8. Reach4

    Reach4 Active Member

    Messages:
    1,893
    Location:
    IL
    Yes. That would not be an ideal situation. I would think of that as an alternative in a pinch. If those pipes were 2 inches in diameter, that would be different. But as it is, if your rough in was exactly 12 inches from the wall,the closest the toilet would get to the wall would be a nominal 3/4 inch. It looks like the clearance to the wall would be a bit greater farther down near your pipes.

    I really think you should take more careful measurements. It may be that your water supply might clear, and you may even be able to move the supply over a tad if you have access to to a basement or crawl space underneath. I am not a pro.
  9. mikkifinn

    mikkifinn New Member

    Messages:
    5
    Location:
    Philadelphia
    Thanks, wjcandee, I measured again & it is 12" exactly from the baseboard (which is tile) to the bolts. And it is 6" from the center of the toilet to the inside part of the valve. The pipes are 3/4". So maybe it could work?

    Any Soiree owners able to shed any light, or let me know the measurement in the back?

    Reach4, I don't think I can move the valve w/o tearing up the floor. I will check all of this with my plumber, though. Thanks. Will keep you posted.
  10. jadnashua

    jadnashua Retired Defense Industry Engineer xxx

    Messages:
    21,809
    Location:
    New England
    The standard measurement is from the center of the flange to the finished WALL, not the baseboard. Not sure if that makes any difference in your situation, but it might. And, as noted earlier, the 3/4" clearance is to the wall from the tank, and the toilet bowl sits further out into the room to keep about that distance from the typical baseboard (thus has MORE than the 3/4" from the tank). Also, as already noted, you can 'cheat' the position of the toilet about 1/4" further forward without affecting performance. The outlet of the toilet (about 2-1/8" on this model) just has to point down into the drain which is at least 3" in diameter (and might be 4").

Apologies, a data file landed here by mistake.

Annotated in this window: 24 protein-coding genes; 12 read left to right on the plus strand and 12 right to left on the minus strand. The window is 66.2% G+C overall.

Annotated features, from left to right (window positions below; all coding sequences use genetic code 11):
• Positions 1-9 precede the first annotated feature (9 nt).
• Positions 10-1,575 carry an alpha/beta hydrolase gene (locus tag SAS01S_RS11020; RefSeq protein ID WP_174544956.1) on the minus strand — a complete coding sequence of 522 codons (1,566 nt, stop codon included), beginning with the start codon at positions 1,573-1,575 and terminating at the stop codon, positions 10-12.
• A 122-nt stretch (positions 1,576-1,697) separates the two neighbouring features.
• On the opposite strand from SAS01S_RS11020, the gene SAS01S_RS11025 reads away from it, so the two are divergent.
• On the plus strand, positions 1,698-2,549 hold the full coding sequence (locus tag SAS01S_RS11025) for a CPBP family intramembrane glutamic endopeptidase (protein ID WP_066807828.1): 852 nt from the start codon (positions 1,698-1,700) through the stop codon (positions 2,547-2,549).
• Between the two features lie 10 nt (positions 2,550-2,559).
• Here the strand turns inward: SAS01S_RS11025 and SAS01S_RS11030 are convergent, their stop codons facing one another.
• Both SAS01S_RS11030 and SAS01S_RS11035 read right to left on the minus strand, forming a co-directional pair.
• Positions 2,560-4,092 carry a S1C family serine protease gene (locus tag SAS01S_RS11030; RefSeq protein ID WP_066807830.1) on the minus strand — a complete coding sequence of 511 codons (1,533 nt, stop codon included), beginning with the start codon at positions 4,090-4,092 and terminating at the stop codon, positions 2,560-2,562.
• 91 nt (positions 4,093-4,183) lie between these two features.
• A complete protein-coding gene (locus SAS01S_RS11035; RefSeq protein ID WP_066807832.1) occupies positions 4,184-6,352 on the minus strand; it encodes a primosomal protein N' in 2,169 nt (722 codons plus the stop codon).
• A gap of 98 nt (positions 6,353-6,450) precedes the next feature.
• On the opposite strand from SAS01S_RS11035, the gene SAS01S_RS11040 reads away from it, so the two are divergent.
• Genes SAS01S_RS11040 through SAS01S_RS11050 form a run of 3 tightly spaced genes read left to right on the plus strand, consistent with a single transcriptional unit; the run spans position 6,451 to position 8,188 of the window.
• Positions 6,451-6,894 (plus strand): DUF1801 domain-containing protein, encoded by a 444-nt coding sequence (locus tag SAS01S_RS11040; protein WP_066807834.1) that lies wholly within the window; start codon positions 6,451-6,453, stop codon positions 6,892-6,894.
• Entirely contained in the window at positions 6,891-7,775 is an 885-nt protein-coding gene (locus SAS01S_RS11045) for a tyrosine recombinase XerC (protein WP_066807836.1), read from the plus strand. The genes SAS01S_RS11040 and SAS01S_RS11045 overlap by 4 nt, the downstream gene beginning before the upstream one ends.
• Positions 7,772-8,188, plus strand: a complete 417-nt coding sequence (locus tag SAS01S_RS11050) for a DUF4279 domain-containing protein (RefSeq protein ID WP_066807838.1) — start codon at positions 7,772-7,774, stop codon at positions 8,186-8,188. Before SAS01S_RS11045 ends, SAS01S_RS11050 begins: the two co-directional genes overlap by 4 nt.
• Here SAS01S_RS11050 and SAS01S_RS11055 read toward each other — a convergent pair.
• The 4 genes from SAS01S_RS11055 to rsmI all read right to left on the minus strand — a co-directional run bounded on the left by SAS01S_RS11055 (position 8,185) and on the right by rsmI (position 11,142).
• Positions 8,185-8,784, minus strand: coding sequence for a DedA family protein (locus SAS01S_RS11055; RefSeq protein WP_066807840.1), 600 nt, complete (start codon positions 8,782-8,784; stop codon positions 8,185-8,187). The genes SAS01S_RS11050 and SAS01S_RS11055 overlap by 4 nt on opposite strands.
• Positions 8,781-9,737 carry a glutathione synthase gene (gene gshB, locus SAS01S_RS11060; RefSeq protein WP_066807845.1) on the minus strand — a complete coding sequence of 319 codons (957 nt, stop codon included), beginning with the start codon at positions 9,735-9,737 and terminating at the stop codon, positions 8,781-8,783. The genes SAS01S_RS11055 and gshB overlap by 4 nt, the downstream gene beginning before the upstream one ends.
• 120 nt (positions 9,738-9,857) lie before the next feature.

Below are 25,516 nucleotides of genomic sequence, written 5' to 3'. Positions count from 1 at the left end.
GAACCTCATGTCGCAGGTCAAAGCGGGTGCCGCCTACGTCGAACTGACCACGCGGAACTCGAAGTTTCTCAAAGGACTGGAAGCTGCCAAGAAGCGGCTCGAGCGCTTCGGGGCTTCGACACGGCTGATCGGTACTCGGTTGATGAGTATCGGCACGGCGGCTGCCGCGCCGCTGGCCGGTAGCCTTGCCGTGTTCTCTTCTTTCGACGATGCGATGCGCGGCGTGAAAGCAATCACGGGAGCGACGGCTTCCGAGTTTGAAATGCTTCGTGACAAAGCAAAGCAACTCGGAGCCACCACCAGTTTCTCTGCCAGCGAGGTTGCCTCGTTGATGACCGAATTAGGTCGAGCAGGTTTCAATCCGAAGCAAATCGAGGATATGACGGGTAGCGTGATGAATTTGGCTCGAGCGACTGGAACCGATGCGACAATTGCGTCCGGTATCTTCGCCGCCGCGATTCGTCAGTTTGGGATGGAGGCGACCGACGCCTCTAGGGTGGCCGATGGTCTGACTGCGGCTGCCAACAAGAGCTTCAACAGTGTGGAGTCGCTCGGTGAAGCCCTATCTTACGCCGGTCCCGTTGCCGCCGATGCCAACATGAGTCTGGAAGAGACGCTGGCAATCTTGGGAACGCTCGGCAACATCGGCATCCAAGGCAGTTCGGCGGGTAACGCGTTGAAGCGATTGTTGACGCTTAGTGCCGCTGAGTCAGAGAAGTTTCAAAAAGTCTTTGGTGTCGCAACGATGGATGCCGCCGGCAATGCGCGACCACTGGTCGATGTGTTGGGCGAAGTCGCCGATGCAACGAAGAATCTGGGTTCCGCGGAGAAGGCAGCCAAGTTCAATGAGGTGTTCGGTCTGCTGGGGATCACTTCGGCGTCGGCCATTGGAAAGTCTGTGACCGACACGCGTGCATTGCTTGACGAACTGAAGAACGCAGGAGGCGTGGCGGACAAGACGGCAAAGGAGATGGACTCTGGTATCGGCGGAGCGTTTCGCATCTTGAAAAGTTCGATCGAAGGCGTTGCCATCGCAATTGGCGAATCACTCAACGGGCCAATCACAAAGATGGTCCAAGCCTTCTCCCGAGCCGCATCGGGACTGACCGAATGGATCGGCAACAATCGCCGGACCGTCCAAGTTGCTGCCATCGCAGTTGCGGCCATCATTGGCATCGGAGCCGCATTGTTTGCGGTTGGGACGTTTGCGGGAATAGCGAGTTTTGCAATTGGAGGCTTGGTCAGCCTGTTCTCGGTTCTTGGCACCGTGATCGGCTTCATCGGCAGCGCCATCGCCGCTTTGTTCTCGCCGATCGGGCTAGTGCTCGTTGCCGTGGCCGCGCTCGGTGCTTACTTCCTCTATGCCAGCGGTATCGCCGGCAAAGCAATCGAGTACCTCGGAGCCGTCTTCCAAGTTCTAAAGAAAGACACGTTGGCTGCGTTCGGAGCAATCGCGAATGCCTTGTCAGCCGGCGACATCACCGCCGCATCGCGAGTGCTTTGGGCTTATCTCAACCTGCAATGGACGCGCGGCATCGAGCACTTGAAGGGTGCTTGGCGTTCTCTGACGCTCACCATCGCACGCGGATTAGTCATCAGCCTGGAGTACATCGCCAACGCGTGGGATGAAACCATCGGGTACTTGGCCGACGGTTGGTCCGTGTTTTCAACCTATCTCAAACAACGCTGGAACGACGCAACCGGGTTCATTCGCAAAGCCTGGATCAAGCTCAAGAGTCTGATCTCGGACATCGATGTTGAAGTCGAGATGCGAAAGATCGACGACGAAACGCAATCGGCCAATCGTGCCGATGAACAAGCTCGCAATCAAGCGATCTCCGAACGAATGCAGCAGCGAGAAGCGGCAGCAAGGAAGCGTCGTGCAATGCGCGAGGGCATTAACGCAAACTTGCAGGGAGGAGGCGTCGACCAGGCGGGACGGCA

If the valve won't hit the toilet, you could always replace it with a right-angle one to move the main part of it away, giving you room to turn it. If you notice on the diagram, where they show the valve and give the measurement, there's room between it and the toilet.
  11. jbf

    jbf New Member

    Messages:
    6
    Location:
    CT
    Lots of great info here. I am also looking to install a Soiree in a very small powder room in a 1920's house with 14" rough-in. Like the original poster, my concern is if my supply line will work with this toilet. The line is 6-1/2" offset (center to center) but is 14" from the floor which is pretty far off spec. I have looked at the drawings and it is hard to tell if this will clear the base of the Soiree. Can anyone give me their experience using such a tall supply line, or measure an existing install to see if this might work? Thanks in advance

    DSC_0118.jpg
  12. Terry

    Terry Administrator Staff Member

    Messages:
    14,770
    Location:
    Bothell, Washington
    It clears the base, but is very close to the tank. It may just fit between tank and bowl though. If not, the shutoff could be angled over.
    If you use the 12" Unifit that comes with the bowl, no problem.
    If you shift it back with the 14", that's when you will find out if it fits or not.
  13. jbf

    jbf New Member

    Messages:
    6
    Location:
    CT
    I really need to use the 14" Unifit due to the coffin sized bathroom (51" X 32"). Would it be possible to find an existing installation of the Soiree and just measure out my supply dimensions to see where it would line up?
  14. jadnashua

    jadnashua Retired Defense Industry Engineer xxx

    Messages:
    21,809
    Location:
    New England